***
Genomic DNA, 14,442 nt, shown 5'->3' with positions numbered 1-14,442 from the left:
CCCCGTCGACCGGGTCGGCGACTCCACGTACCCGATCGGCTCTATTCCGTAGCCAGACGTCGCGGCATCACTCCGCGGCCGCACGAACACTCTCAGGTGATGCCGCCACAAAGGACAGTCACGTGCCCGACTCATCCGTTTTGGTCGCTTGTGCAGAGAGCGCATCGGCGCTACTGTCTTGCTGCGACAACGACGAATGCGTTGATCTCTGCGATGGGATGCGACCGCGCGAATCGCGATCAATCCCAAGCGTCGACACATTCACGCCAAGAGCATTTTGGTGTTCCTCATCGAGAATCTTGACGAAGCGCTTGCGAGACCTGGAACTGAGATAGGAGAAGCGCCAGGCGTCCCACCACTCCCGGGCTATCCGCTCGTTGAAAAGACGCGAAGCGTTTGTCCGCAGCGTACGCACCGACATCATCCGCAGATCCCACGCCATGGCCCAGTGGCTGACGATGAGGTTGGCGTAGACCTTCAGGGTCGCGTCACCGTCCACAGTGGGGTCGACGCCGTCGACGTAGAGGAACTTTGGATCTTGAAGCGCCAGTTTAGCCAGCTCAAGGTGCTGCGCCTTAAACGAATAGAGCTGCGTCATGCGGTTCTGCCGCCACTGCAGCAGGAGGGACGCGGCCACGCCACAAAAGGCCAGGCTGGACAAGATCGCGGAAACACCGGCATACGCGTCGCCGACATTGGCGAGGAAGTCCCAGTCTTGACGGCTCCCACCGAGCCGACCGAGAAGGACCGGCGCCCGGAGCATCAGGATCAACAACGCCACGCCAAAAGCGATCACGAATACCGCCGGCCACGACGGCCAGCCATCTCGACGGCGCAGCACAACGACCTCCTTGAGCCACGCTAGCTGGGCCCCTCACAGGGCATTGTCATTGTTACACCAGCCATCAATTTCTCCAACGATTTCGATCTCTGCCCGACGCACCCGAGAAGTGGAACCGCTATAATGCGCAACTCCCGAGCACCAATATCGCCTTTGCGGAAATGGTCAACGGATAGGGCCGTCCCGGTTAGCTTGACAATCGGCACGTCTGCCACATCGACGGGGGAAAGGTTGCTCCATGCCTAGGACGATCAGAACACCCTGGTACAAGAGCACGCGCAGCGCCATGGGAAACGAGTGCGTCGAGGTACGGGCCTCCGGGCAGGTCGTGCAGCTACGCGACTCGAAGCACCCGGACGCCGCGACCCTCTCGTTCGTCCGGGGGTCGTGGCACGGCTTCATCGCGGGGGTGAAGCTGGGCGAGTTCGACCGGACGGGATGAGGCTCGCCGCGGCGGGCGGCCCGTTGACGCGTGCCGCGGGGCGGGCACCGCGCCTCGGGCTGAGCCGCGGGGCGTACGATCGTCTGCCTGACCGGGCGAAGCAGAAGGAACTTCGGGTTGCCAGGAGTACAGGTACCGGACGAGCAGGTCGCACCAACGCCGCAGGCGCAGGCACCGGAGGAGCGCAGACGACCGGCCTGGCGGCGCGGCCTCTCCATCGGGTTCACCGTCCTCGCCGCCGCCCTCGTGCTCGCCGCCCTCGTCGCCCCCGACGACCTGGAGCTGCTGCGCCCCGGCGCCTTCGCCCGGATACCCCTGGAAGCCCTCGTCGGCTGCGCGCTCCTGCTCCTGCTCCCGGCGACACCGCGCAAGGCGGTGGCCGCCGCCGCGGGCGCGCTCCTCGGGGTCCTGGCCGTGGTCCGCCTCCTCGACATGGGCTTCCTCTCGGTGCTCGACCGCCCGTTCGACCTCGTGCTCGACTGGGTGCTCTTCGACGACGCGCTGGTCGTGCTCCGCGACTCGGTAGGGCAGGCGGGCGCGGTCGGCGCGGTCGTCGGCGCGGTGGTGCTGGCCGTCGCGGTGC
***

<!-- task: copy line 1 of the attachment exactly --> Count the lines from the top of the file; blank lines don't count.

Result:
Genomic DNA, 14,442 nt, shown 5'->3' with positions numbered 1-14,442 from the left: